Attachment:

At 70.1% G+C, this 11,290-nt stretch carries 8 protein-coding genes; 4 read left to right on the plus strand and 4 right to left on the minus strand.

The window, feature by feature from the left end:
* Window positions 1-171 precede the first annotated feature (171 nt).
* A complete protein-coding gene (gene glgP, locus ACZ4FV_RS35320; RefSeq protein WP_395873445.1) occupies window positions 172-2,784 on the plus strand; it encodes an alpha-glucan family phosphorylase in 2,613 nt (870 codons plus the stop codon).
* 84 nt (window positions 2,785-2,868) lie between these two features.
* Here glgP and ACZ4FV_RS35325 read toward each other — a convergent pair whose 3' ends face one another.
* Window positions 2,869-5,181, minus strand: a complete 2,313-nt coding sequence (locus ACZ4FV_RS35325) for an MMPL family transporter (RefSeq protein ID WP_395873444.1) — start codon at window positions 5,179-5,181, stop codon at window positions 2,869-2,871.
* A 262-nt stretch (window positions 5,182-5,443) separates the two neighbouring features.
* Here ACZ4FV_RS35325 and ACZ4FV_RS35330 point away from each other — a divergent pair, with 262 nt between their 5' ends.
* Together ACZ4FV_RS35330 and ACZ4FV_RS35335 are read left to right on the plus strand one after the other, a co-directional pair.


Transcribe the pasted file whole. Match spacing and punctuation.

At 70.1% G+C, this 11,290-nt stretch carries 8 protein-coding genes; 4 read left to right on the plus strand and 4 right to left on the minus strand.

The window, feature by feature from the left end:
* Window positions 1-171 precede the first annotated feature (171 nt).
* A complete protein-coding gene (gene glgP, locus ACZ4FV_RS35320; RefSeq protein WP_395873445.1) occupies window positions 172-2,784 on the plus strand; it encodes an alpha-glucan family phosphorylase in 2,613 nt (870 codons plus the stop codon).
* 84 nt (window positions 2,785-2,868) lie between these two features.
* Here glgP and ACZ4FV_RS35325 read toward each other — a convergent pair whose 3' ends face one another.
* Window positions 2,869-5,181, minus strand: a complete 2,313-nt coding sequence (locus ACZ4FV_RS35325) for an MMPL family transporter (RefSeq protein ID WP_395873444.1) — start codon at window positions 5,179-5,181, stop codon at window positions 2,869-2,871.
* A 262-nt stretch (window positions 5,182-5,443) separates the two neighbouring features.
* Here ACZ4FV_RS35325 and ACZ4FV_RS35330 point away from each other — a divergent pair, with 262 nt between their 5' ends.
* Together ACZ4FV_RS35330 and ACZ4FV_RS35335 are read left to right on the plus strand one after the other, a co-directional pair.